Sticky rice, papaya salad, and rice noodle soup occupy a large portion of the daily meals of tourists in Laos. However, Lao people eat a much broader diet, as in addition to traditional Lao cuisine it includes about 50 kinds of edible insects.
Until recently collecting insects for food was mostly done by villagers for personal consumption, especially during agricultural activities in the fields. Today modern technologies are implemented for sufficient and sustainable farming of insects, which favors the rising tendency in growing insects for sale. That is why now it is easy to find some dried, fried, or boiled insects in markets. Even though the variety of species which is grown on special farms is still much less than the ones collected in the wild by locals.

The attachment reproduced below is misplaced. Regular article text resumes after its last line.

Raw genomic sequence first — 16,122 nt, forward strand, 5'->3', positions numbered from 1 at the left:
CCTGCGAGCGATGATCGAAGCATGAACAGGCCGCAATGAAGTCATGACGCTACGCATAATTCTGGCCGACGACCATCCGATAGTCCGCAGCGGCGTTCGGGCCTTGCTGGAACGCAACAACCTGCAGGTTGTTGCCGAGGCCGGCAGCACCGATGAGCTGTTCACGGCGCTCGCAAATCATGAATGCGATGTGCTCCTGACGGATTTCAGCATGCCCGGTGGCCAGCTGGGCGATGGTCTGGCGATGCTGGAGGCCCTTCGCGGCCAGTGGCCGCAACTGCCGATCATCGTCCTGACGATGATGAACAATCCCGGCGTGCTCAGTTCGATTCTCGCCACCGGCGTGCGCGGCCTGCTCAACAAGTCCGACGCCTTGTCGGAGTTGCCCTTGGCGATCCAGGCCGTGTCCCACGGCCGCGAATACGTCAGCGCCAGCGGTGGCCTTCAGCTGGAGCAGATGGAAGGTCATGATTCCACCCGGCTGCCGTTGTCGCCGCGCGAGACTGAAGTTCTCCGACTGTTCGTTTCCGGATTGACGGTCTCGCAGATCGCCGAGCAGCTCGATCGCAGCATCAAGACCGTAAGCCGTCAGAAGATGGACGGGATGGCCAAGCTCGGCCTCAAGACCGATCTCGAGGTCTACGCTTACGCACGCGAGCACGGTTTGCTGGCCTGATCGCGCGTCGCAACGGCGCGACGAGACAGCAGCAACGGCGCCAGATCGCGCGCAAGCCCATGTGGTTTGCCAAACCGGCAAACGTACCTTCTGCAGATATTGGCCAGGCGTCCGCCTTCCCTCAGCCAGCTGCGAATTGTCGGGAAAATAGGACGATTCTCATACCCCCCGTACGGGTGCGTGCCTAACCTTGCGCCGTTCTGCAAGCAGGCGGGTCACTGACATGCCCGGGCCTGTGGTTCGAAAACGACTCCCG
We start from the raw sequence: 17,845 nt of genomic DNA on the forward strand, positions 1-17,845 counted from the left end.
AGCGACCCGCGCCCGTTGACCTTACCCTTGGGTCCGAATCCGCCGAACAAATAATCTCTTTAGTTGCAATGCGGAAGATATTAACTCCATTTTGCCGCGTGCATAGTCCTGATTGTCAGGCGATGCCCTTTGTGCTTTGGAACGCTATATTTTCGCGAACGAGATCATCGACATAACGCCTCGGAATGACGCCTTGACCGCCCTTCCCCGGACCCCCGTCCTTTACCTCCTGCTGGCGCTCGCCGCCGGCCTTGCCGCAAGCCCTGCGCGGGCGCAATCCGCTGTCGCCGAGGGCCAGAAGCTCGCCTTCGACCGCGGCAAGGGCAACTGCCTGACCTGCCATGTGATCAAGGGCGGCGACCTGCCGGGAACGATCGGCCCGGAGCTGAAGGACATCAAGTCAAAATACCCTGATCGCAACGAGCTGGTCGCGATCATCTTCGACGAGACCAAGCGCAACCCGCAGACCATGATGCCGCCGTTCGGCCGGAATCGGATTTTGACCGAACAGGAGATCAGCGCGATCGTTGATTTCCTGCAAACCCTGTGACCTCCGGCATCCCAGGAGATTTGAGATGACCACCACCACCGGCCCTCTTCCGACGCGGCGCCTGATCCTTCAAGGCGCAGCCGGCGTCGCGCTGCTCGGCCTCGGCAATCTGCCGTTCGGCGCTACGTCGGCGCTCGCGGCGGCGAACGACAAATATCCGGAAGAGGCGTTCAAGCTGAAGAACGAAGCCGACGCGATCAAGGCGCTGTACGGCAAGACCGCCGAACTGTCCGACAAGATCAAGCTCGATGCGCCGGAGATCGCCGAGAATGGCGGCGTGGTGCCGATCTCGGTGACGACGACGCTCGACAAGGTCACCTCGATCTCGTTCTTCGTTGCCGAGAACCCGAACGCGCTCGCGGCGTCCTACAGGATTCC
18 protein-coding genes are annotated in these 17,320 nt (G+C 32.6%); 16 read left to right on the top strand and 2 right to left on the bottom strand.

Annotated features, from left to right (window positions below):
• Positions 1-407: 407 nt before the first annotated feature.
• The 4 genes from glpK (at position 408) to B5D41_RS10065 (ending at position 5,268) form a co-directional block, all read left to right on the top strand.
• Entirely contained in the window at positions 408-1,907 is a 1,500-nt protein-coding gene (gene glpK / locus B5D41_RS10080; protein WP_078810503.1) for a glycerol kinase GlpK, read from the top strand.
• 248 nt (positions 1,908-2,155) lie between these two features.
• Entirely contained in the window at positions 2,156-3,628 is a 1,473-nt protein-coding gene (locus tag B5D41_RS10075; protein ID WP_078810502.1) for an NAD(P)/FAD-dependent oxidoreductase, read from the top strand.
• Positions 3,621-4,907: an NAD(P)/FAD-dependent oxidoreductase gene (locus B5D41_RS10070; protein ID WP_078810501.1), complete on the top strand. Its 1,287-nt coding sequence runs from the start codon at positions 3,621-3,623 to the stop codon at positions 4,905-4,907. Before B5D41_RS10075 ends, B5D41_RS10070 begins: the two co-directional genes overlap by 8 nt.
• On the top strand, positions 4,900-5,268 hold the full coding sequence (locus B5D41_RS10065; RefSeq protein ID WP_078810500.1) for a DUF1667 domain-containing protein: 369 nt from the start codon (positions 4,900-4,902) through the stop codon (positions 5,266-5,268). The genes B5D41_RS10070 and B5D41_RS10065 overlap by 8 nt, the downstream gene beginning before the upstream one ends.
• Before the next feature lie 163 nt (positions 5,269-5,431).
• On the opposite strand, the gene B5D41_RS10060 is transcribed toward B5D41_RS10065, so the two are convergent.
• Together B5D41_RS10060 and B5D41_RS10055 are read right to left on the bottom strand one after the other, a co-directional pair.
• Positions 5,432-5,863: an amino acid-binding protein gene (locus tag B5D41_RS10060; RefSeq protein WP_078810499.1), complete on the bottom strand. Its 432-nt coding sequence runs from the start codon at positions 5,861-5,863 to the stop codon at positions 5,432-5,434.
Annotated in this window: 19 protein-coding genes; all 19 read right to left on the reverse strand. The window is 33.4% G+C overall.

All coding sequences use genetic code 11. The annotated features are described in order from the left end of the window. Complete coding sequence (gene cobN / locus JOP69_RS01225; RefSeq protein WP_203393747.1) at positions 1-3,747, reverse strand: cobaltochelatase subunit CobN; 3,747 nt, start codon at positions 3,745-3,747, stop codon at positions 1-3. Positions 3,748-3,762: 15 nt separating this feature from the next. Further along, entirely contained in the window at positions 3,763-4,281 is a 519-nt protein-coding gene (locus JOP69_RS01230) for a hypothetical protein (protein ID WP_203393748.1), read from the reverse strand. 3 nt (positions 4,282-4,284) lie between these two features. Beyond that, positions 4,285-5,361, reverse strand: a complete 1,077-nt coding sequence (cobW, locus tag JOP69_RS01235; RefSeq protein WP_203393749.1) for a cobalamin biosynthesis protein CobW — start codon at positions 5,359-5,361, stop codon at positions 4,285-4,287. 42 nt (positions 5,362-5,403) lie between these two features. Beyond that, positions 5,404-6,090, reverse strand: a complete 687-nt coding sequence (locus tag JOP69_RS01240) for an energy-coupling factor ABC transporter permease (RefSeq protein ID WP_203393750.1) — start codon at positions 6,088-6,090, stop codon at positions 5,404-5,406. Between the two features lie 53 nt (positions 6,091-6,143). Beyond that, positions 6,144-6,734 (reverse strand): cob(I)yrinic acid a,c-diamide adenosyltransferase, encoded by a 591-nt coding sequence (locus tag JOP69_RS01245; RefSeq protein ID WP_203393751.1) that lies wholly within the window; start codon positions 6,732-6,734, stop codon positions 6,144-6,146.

Lao people call bugs saep laai laai (delicious) and they have eaten them for centuries. Of course, tastes differ, but the most frequently consumed insects in Laos are bamboo caterpillars, crickets, cicadas, and the larvae and pupae of ants and wasps. Crickets and beetles are collected during rainy months—June and July; grasshoppers, caterpillars, and dragonflies are only available from November to January.